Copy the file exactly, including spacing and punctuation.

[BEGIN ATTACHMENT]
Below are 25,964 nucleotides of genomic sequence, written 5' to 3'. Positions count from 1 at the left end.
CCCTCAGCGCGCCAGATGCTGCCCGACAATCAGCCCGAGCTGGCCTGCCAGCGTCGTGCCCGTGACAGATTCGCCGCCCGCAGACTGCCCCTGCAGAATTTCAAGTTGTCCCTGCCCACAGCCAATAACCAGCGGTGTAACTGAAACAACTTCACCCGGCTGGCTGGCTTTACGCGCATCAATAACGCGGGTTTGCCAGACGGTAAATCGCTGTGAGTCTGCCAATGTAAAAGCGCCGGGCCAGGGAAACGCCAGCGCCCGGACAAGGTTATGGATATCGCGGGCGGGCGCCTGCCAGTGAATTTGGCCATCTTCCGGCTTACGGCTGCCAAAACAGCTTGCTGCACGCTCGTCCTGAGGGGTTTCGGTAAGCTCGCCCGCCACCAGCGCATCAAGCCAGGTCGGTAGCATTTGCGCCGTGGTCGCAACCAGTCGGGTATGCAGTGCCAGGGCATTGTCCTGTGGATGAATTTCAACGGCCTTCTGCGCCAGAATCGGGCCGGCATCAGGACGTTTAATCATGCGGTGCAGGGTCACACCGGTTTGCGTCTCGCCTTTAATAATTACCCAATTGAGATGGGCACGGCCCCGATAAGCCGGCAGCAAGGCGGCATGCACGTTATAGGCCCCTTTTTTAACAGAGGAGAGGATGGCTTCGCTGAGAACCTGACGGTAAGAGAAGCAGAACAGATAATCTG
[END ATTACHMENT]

Below are 25,964 nucleotides of genomic sequence, written 5' to 3'. Positions count from 1 at the left end.
CCCTCAGCGCGCCAGATGCTGCCCGACAATCAGCCCGAGCTGGCCTGCCAGCGTCGTGCCCGTGACAGATTCGCCGCCCGCAGACTGCCCCTGCAGAATTTCAAGTTGTCCCTGCCCACAGCCAATAACCAGCGGTGTAACTGAAACAACTTCACCCGGCTGGCTGGCTTTACGCGCATCAATAACGCGGGTTTGCCAGACGGTAAATCGCTGTGAGTCTGCCAATGTAAAAGCGCCGGGCCAGGGAAACGCCAGCGCCCGGACAAGGTTATGGATATCGCGGGCGGGCGCCTGCCAGTGAATTTGGCCATCTTCCGGCTTACGGCTGCCAAAACAGCTTGCTGCACGCTCGTCCTGAGGGGTTTCGGTAAGCTCGCCCGCCACCAGCGCATCAAGCCAGGTCGGTAGCATTTGCGCCGTGGTCGCAACCAGTCGGGTATGCAGTGCCAGGGCATTGTCCTGTGGATGAATTTCAACGGCCTTCTGCGCCAGAATCGGGCCGGCATCAGGACGTTTAATCATGCGGTGCAGGGTCACACCGGTTTGCGTCTCGCCTTTAATAATTACCCAATTGAGATGGGCACGGCCCCGATAAGCCGGCAGCAAGGCGGCATGCACGTTATAGGCCCCTTTTTTAACAGAGGAGAGGATGGCTTCGCTGAGAACCTGACGGTAAGAGAAGCAGAACAGATAATCTG